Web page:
From CO2Science: Every now and then we come across a journal article that reminds us of the challenges that exist in finding an anthropogenic signal within the near-surface temperature record. The latest study to cross our desk that gives us pause in this regard is from Levermore et al. (2018).
Paper reviewed: Levermore, G., Parkinson, J., Lee, K., Laycock, P. and Lindley, S. 2018. The increasing trend of the urban heat island intensity. Urban Climate 24: 360-368.
The essence of their work included an examination of the urban heat island in Manchester, UK. Using hourly temperature data from an urban and rural (~12 km away) UK Met Office site over the period 1996-2011, the five scientists calculated a statistically significant urban heat island influence of 0.021°C per year in the Manchester data, which trend is “approximately equal to the lower predictions of climate change.” Levermore et al. also calculated the change in urban morphology between 2000 and 2009 based on changing aerial green space, determining that “the green area has reduced by up to 11% over the whole area shown although it is only a 1.5% reduction within 200 m of the [urban] station.” And it was this reduction in green space that was ascribed by the authors to be the main factor of urban heat island contamination in the Manchester temperature record.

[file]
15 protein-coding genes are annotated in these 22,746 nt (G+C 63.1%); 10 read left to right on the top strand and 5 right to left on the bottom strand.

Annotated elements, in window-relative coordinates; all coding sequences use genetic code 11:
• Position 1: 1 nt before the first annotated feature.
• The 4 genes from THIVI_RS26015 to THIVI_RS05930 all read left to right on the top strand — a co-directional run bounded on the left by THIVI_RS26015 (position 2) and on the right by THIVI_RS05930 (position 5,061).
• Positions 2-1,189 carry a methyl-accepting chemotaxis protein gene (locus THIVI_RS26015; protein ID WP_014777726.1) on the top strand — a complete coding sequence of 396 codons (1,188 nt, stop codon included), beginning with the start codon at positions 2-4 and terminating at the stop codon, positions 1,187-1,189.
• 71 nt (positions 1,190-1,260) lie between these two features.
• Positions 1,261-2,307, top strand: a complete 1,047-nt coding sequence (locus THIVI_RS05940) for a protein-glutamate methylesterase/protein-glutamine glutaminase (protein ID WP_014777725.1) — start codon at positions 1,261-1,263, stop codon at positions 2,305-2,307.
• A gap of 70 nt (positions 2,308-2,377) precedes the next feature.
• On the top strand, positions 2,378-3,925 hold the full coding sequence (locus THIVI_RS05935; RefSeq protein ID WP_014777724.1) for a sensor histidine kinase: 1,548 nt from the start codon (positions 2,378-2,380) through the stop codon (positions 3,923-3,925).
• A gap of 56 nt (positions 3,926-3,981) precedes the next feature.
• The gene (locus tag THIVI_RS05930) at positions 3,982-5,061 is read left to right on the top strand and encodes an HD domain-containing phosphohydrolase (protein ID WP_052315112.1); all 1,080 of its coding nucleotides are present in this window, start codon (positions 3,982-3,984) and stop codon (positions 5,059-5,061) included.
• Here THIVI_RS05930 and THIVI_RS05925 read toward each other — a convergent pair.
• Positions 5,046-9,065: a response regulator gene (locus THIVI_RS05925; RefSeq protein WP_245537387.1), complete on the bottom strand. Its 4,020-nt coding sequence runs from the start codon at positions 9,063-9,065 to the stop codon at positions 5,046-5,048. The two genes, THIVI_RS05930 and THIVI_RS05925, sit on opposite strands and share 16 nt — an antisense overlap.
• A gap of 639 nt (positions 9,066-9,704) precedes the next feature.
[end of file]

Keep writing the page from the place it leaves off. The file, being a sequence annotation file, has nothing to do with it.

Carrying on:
Think about the above results. A 1.5 to 11% reduction in green space over a ten-year period was significant enough to raise temperatures in the Manchester record by an average of 0.42°C. That spurious warming is about half the magnitude of warming that the world has seen globally since the end of the Little Ice Age over a century ago. Clearly, correcting for urbanization effects is a knotty issue of climate science and, if not done correctly, will add spurious warming unrelated to natural or anthropogenic trends. And that is one of the reasons that satellite-derived temperature data are considered to be superior to data collected at near-surface land-based locations.